Communication professor Duane Stoltzfus presented the 2023 C. Henry Smith Peace Lecture in Umble Center on Tuesday, Feb. 7.The lecture, titled “Love of Country Distilled to a Question: When Pacifism Became a Litmus Test for Citizenship,” was intended to showcase the hardships of certain aspiring United States citizens in a post World War I society.
In 1906, the government added a question to the citizenship application process that asked, “If necessary, are you willing to take up arms in defense of this country?” For many, the answer would be an unwavering “yes,” but for others, the answer wasn’t so simple.
Undoubtedly, the question targeted pacifists and conscientious objectors. Refusing to bear arms in defense of the country resulted in an immediate block from citizenship.
That evening, Stoltzfus was joined by colleagues who reenacted portions of related court cases from that time.
Among these colleagues were Suzanne Ehst, an education professor; Doug Liechty Caskey, a retired theater and communication professor and Rocio Diaz, director of community engagement and adult outreach programs.
Stoltzfus spoke of several pacifists who were blocked by the United States for refusing to bear arms. One of the most influential figures at this time was Rosika Schwimmer, a Hungarian-born woman living in the United States.
Schwimmer was a known pacifist, feminist and supporter of progressive movements. During World War I, she was a part of the crew that spearheaded Henry Ford’s Peace Ship expedition as an attempt to hasten the end of the war.
In 1929, Schwimmer appeared in front of the U.S. Supreme Court for the final portion of her citizenship test. While she had lived in several different countries, including the United States, Schwimmer was originally born in Hungary. She had landed in the United States after fleeing from political persecution in Hungary in 1921.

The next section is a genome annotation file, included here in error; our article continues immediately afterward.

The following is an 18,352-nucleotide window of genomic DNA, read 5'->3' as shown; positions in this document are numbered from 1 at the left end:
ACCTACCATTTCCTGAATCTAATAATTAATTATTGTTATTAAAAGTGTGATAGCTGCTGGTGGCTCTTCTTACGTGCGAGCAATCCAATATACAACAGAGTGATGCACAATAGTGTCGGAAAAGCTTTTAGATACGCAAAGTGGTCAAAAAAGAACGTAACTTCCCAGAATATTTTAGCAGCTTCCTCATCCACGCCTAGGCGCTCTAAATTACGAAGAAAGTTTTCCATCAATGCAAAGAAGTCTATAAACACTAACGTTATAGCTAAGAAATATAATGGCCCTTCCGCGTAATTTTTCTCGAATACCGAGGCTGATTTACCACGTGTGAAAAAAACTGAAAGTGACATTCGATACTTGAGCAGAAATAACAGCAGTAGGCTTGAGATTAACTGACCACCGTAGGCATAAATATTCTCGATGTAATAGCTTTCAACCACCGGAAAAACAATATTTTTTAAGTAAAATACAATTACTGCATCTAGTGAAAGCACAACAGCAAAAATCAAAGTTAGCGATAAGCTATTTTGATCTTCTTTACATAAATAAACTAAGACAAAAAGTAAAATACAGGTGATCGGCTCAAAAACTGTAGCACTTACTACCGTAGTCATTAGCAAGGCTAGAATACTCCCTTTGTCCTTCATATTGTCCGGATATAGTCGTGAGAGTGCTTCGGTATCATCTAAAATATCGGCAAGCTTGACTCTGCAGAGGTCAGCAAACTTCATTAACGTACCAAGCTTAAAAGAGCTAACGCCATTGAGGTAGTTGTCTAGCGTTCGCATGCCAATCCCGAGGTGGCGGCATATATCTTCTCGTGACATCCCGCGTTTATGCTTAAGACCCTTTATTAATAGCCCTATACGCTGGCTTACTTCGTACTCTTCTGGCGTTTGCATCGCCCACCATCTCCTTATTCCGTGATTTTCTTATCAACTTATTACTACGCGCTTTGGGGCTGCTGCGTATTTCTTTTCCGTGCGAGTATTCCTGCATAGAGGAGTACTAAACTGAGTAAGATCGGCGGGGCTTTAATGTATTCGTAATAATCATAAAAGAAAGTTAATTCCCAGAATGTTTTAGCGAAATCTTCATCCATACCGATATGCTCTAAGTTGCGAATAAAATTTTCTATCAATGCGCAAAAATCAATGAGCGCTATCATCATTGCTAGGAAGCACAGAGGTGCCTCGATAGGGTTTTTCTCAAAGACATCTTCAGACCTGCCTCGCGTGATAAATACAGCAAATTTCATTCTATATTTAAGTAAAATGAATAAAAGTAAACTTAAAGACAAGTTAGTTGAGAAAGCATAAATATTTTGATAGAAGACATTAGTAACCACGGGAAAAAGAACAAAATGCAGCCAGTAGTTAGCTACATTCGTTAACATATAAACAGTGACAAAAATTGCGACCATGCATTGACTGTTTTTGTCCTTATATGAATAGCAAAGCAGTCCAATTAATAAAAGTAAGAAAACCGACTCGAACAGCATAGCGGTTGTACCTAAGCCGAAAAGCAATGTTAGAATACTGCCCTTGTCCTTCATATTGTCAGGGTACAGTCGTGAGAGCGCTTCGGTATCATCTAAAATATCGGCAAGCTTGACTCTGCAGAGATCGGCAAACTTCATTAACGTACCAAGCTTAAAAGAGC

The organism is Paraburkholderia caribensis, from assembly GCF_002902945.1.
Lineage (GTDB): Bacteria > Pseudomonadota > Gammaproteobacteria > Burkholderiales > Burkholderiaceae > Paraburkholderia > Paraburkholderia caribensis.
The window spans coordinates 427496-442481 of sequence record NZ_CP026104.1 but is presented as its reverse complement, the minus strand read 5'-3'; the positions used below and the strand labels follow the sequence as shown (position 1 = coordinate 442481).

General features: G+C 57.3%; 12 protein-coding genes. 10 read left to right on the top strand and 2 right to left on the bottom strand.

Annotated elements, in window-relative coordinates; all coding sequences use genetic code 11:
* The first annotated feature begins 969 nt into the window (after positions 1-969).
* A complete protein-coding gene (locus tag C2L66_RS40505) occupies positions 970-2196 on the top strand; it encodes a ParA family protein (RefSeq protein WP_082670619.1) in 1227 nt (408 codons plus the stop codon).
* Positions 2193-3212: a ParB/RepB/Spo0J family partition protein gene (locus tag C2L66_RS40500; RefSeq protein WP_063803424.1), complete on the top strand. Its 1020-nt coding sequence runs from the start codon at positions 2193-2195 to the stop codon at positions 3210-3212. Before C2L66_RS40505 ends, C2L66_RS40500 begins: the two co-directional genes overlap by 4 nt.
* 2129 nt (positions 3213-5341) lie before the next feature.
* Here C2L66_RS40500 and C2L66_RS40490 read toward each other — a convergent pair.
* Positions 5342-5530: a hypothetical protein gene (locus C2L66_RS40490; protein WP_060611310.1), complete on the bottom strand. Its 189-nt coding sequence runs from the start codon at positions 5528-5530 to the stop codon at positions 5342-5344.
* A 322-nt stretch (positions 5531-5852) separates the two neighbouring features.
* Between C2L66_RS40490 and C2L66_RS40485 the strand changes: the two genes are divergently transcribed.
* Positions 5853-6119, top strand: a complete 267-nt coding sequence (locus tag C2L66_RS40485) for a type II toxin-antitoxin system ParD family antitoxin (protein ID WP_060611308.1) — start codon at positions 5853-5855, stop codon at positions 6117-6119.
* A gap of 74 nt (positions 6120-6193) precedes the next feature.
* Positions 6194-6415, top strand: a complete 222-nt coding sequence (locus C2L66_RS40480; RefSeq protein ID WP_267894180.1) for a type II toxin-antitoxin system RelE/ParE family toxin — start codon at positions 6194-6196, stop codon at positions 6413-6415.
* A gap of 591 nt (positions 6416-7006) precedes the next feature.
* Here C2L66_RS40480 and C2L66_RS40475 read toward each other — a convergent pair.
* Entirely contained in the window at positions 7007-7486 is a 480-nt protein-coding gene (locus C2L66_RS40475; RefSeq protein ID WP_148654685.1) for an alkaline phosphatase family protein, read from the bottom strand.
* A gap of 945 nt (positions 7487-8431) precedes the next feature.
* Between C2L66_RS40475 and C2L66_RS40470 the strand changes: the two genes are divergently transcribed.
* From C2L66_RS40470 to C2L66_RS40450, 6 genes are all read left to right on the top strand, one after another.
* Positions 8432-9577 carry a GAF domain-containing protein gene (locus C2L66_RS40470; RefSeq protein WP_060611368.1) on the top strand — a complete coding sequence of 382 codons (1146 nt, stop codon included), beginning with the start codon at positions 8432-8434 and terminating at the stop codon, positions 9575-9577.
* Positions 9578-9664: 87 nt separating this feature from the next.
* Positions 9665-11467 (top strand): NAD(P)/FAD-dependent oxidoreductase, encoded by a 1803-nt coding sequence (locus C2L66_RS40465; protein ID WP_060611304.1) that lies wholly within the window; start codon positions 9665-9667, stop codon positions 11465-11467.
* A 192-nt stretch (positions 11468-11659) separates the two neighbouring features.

Schwimmer and her views were well known in the U.S., as they often directly combatted the press. When the Supreme Court asked her if she would be willing to bear arms for the country, she replied that she “would not take up arms personally.” Despite lawyers’ advocacy on her behalf, defending her right to pacifism, she was still denied access to citizenship.
Stoltzfus and his colleagues shared two more stories nearly identical to Schwimmer’s, all of which begged the question of semantics: why should a hypothetical question determine if someone is fit to be a United States citizen?
Stoltzfus closed out the evening with these thoughts, noting that perhaps the government could do better than a formal test, especially since most citizens born in the U.S. are unable to answer the questions themselves. Instead, incoming citizens could be asked open-ended questions about their thoughts on American policies, their hopes for the government in the future and more.
The presentation ended by denouncing the government’s citizenship test question, noting that there is more to a human being than just being willing to bear arms in times of trouble. Stoltzfus emphasized that the lives of Americans, both citizens and residents, should not rest on hypotheticals.